A pilot's guide to destination cities in Flight Simulator
by Charles Gulick
The city of Liberal, Kansas, is a good place to have pancakes for breakfast. The housewives here are experts—not just at mixing the batter but at flipping the cakes. On Shrove Tuesday (the Tuesday before Ash Wednesday) of every year, they compete with their counterparts in Olney, England, in the International Pancake Race. They run a quarter of a mile with skillet in hand, and pancake in skillet, flipping the pancake twice en route. If you think that's easy, just try it.
We're en route for storied Dodge City, so let's get rolling. Runway 3 here at Liberal Municipal Airport practically points to our destination.
Take off and fly straight, leveling off at a cruise altitude of 5500 feet. Remember my lyric poem:
When fly you would a heading west,
Odds are you'll evens find are best,
(40 More Great Flight Simulator Adventures)
With those words engraved on your memory, you'll never be confused as to what altitudes to fly to satisfy FAA regulations. Since we're flying east this morning, you just turn the meaning of the poem around and select an altitude of odd thousands plus 500 feet—that is, 3500, 5500, 7500, and so forth. Going west, you'd select 4500, 6500, or 8500. This isn't always strictly adhered to, but it keeps the FAA happy. Below 3000 feet you can choose any safe altitude that happens to suit you.
Liberal's population is about 15,000—big enough to make it into the simulation. You can see the city off to your right and behind you as you climb.
As you approach your cruise altitude, tune Dodge City VOR on 108.2 and fly the 38-degree radial inbound.
The water you see just below the horizon is the Arkansas River. Here in Kansas, it's called the Ar-KANSAS River. And of course you can guess how it's pronounced in Arkansas. Dodge City lies alongside the river, where U.S. 56—now on your left—and U.S. 50 merge.
About a hundred years ago, Dodge City was a railhead to which herds of longhorns were driven, and a wide-open cattle town where cowpokes went to whoop it up on payday. It took lawmen of the likes of Luke Short, Wyatt Earp, and Bat Masterson to keep the peace in Dodge City, and to fill Fort Dodge jail, as well as the famous Boot Hill cemetery, with the incorrigibles.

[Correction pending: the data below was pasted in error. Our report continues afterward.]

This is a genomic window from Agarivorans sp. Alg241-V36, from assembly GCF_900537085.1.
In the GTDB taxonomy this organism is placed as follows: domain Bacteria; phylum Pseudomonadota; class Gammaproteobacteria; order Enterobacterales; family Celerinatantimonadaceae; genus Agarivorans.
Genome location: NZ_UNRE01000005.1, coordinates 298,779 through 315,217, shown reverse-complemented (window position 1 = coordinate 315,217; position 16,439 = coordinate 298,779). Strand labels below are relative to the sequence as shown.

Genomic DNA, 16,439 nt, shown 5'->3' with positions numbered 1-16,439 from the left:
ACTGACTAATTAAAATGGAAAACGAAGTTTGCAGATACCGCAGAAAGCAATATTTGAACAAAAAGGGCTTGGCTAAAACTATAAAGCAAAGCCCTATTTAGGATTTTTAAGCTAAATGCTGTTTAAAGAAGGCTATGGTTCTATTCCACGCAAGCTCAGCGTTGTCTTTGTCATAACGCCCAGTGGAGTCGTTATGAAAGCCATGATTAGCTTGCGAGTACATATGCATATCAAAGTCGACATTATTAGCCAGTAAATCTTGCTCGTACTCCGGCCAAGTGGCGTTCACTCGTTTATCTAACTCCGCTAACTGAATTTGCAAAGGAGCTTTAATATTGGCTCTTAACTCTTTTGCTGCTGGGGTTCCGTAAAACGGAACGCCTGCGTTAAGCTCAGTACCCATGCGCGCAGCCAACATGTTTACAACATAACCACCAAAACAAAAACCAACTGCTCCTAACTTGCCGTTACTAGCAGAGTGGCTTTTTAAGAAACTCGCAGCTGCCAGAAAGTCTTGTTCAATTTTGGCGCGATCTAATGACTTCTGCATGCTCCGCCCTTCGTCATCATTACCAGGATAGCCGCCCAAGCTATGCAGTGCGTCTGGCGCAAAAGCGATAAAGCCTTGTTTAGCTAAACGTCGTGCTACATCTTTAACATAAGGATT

The highway on your right is U.S. 54, which goes to Meade, Kansas, where the Dalton Gang used to hide out (there's a museum there now in their honor, complete with a tunnel they used to escape the law), and on east to Wichita.
About 35.5 nautical miles out you'll be able to see Dodge City on radar, and after another mile or so U.S. 50 will streak across the horizon, on the other side of the Arkansas River. That will be followed in a matter of seconds by the appearance of the Dodge City metropolitan area, where Highways 56 and 50 meet.
Dodge City Municipal Airport is east of the city, and your course puts you in a good position for a straight-in approach to the active Runway 2. If you fly a heading of about 60 degrees for a while, to the right of and paralleling U.S. 56, you can then make a left turn and get lined up a good distance out. Start planning this as soon as you can identify the airport, which is on the north side of the river. You might want to turn right, heading 110 degrees, which will put you on a course paralleling the base leg. Then, when Runway 2 appears nearly straight when you take a 90-degree view out the left side, turn to your long final and start your letdown.
As you get closer in, you'll have a better idea of the lie of the runway. When your DME reads about 9 NM, you'll be able to see Runway 2 on radar. The field elevation is 2594 feet. This long approach over the river, while not one of the scenic wonders of the simulator, is a pleasant and realistic one. Take a look at Dodge City out the left side as you descend.